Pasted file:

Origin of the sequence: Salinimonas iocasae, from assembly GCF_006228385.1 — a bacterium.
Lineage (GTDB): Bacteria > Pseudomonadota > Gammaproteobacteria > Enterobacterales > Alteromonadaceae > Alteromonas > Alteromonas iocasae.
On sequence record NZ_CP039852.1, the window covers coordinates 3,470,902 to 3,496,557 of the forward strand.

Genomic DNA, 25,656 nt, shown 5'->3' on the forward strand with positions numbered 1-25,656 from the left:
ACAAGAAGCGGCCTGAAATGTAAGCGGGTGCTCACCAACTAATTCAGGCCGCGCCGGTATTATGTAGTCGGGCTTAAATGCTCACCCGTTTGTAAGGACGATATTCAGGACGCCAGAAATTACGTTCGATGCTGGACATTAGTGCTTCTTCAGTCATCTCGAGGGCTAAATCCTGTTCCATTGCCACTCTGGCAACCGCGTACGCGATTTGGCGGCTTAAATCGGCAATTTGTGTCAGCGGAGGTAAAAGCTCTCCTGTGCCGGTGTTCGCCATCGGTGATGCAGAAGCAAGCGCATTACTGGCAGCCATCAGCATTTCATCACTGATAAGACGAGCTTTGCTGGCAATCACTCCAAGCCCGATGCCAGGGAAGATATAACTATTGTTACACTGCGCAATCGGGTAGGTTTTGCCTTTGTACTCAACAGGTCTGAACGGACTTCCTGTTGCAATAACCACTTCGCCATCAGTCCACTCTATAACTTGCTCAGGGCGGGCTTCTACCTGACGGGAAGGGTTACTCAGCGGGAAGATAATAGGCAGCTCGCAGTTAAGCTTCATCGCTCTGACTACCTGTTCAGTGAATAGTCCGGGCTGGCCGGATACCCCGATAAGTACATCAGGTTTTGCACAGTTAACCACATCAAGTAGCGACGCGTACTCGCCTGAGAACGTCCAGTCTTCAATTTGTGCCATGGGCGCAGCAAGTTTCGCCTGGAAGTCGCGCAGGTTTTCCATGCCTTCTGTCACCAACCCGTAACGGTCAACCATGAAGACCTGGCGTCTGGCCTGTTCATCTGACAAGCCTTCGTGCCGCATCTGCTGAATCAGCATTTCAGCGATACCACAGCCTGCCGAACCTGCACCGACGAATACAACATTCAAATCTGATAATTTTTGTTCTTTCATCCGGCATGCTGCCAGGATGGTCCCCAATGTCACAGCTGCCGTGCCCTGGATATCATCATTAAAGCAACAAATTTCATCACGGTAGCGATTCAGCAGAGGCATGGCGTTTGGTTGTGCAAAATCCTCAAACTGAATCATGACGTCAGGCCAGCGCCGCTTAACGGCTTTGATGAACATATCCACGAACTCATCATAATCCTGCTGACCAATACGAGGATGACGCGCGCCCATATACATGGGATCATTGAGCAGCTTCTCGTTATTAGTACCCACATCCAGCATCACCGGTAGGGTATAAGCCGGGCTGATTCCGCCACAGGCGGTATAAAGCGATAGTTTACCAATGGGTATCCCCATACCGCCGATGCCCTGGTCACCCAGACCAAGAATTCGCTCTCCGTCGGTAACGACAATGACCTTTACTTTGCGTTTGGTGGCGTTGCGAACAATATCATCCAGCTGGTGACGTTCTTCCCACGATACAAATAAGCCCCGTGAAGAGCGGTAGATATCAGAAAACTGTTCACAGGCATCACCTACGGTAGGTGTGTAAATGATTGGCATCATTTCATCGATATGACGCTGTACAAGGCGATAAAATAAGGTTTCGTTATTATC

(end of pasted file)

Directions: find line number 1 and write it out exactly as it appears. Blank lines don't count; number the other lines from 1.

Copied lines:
Origin of the sequence: Salinimonas iocasae, from assembly GCF_006228385.1 — a bacterium.